Martin Arrowsmith, the novel's protagonist, is born and raised in the small Midwestern town of Elk Mills where he develops an interest in science and spends his free hours reading through Gray's Anatomy and other books in the office of the town's doctor, Doc Vickerson. This early education is supplemented when he goes off to college and eventually becomes a medical student at the University of Winnemac, where he meets his life-time mentor, Max Gottlieb, a German professor committed to laboratory science and research.

While in medical school, Martin dates a girl named Madeleine Fox, a snobbish, educated doctoral student of literature and becomes engaged to her, only to leave her later for Leora Tozer, a down-to-earth nurse in training, whom he will love and live with until the end of her life. Also, while at Winnemac, under the wing of Gottlieb, Martin develops a deep-rooted love for the laboratory and lashes out against "commercialism" and the faults of the practicing physician versus the ideals of true science and research. Nevertheless, Martin, after graduating from Winnemac, must abandon his "true science" because he has married Leora and now has a wife to support.

Martin and Leora move to Leora's hometown of Wheatsylvania where Martin becomes a country doctor about whom the townspeople gossip. Although he is at times successful, he never gains the trust of the community as a whole and loses a patient, in his early days. Leora also has a miscarriage during their time in Wheatsylvania. Feeling as though he has failed in Wheatsylvania, Martina and Leora move to Nautilus, a city in the Midwest.

In Nautilus, Martin becomes a public health physician, working under Dr. Pickerbaugh, who is more of a salesman than a doctor and who writes verses about hygiene and cleanliness. After being unhappy in Nautilus, Martin is called to the Rouncefield Clinic in Chicago to work with his medical school colleague, with whom he had always been in competition, Angus Duer. His work as a pathologist in the Rouncefield Clinic, however, also proves disheartening given that the Clinic is a playground for doctors who care more for money than anything else.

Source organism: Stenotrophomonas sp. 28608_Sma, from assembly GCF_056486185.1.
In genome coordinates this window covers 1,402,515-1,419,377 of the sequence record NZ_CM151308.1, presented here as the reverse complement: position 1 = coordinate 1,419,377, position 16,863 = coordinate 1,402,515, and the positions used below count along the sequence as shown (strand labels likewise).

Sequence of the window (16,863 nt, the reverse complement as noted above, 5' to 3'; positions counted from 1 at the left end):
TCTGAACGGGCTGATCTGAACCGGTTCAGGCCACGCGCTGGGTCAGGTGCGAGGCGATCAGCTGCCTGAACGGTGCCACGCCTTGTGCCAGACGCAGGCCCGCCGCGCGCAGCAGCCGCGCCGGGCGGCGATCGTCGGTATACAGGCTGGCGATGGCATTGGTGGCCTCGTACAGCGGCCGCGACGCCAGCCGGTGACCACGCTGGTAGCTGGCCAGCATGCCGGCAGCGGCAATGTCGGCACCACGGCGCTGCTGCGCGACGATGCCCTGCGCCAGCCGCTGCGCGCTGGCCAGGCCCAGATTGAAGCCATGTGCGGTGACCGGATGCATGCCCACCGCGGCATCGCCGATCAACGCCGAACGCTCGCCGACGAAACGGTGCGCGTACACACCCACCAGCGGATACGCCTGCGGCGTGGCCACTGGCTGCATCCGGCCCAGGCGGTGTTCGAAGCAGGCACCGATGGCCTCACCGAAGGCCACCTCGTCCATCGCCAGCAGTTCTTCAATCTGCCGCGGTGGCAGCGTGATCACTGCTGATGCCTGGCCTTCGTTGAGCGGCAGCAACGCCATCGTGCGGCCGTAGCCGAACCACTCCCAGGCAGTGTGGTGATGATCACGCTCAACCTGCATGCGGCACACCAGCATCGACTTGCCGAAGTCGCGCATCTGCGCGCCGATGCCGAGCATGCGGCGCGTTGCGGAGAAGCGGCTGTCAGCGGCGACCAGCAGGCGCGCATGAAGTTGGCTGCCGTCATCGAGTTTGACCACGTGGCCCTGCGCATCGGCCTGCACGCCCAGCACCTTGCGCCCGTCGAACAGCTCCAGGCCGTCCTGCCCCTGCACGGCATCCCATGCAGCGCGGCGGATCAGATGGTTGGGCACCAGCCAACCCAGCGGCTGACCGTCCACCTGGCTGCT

It is at this point that Martin comes to the attention of Max Gottlieb once again. Gottlieb, who is working at the prestigious McGurk Research Institute in New York (modeled after the Rockefeller Institute in New York), invites Martin to join the research team. He is glad to finally have his chance at laboratory science, the "true science" he had had to abandon. Martin is happy there until he begins to be rushed in his study and work. The heads of the Institute begin to pry into his research in order to apply pressure on Martin to publish and "sell" his work. While at the institute, however, Martin comes across a huge triumph in his research, the isolation of a bacteriophage that seems to kill pneumonia and plague.

Although there is some initial disappointment at finding out that much of his research had already been done and published by another scientist, Martin decides to further his research and is successful in his continuations. Martin is later sent to test his discovery in the Caribbean island of St. Hubert, which is infested with plague. Martin agrees to conduct his experimental research on the quarantined island of St. Hubert. Leora accompanies him.

On the island of St. Hubert, Martin is meant to conduct further research on the phage in order to understand it better, and he does, in fact, seem to cure the people of the plague. However, the research conducted on the island is not altogether precise because Martin had given up on his work for a time, after the tragedy of his wife's (Leora) death due to the plague. Martin goes through a period of mourning in which he abandons his research, a period which he will later be upset by and consider a failure on his behalf.

It is also on the island that Martin meets Joyce Lanyon, an immensely wealthy woman whom he marries when he returns to New York, after Leora's death. Martin, however, cannot grow fully accustomed to his new wife's rich ways and finds himself, once again, unhappy. He, therefore, abandons her and his child with her in order to retreat into the woods with Terry Wickett, his friend and colleague from the McGurk Institute. The book ends with Martin and Terry's plan to build a laboratory in Terry's home in the woods so that they may be left to do the important research they so love and need without the commercial pressure imposed by department heads and the presidents of institutes.